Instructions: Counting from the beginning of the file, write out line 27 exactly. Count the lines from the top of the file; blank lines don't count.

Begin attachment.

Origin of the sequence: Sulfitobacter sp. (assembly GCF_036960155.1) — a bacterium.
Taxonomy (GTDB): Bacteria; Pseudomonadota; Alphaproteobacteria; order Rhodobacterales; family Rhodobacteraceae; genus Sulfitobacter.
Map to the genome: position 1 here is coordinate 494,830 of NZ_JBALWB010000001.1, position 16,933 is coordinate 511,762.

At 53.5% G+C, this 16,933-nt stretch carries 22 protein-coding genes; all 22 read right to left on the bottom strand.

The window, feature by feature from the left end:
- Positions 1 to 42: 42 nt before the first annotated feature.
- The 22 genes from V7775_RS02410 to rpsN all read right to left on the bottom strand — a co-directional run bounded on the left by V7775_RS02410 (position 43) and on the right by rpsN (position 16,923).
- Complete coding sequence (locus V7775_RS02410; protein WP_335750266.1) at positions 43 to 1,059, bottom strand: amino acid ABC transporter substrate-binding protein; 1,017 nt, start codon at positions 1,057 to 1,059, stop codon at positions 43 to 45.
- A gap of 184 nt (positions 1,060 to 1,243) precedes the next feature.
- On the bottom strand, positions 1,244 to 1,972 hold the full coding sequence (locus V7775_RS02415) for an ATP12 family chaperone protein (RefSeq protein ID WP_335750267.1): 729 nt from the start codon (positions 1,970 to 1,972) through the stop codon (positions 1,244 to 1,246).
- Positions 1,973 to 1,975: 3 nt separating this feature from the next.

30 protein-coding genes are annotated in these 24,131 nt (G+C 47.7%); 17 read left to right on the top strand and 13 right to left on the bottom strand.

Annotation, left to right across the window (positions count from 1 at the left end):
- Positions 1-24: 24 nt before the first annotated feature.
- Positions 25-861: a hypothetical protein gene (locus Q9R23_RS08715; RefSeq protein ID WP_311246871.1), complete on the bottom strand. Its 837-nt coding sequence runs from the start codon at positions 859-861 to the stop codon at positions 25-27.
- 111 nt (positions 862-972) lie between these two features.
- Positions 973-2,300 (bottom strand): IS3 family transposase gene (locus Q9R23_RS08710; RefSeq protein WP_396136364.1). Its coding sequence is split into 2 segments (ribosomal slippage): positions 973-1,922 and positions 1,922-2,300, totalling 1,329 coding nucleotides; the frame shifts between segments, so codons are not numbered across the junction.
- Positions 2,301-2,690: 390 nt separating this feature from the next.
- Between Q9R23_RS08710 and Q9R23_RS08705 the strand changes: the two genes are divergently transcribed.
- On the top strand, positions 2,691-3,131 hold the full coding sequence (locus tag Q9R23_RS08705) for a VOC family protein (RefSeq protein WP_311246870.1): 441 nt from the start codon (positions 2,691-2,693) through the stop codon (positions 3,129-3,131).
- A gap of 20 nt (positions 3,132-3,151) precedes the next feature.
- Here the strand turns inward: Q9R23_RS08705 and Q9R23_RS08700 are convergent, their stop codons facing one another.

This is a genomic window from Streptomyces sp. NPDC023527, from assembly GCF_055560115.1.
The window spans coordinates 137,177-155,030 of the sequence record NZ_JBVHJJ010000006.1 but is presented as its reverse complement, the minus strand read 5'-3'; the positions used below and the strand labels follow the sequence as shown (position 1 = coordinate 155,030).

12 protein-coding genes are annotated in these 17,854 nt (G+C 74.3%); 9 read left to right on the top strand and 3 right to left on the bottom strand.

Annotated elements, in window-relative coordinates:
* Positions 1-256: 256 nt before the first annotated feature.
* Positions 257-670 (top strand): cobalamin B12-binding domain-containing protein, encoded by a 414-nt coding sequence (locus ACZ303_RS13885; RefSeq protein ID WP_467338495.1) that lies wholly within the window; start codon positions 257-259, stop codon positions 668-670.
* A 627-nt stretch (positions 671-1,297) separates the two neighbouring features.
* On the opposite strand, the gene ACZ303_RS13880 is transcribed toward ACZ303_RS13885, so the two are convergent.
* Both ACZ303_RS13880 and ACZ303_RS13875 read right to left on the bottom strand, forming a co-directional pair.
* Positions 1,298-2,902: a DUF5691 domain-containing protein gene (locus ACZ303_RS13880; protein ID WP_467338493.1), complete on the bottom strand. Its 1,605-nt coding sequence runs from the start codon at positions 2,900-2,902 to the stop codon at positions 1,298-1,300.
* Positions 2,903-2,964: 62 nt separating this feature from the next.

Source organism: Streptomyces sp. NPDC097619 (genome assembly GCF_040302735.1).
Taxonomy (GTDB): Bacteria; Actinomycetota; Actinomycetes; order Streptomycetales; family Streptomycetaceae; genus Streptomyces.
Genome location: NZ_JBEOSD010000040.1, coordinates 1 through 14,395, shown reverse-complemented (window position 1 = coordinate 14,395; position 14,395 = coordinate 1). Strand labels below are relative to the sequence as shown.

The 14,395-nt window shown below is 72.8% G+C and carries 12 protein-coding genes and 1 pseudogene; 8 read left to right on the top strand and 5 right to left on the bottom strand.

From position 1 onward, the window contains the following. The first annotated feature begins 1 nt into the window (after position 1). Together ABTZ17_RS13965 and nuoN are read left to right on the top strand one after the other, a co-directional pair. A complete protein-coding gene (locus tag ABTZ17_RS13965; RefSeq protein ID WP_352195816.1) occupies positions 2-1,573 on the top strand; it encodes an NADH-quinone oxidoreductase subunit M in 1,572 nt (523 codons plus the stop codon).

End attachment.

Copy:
* Positions 1-256: 256 nt before the first annotated feature.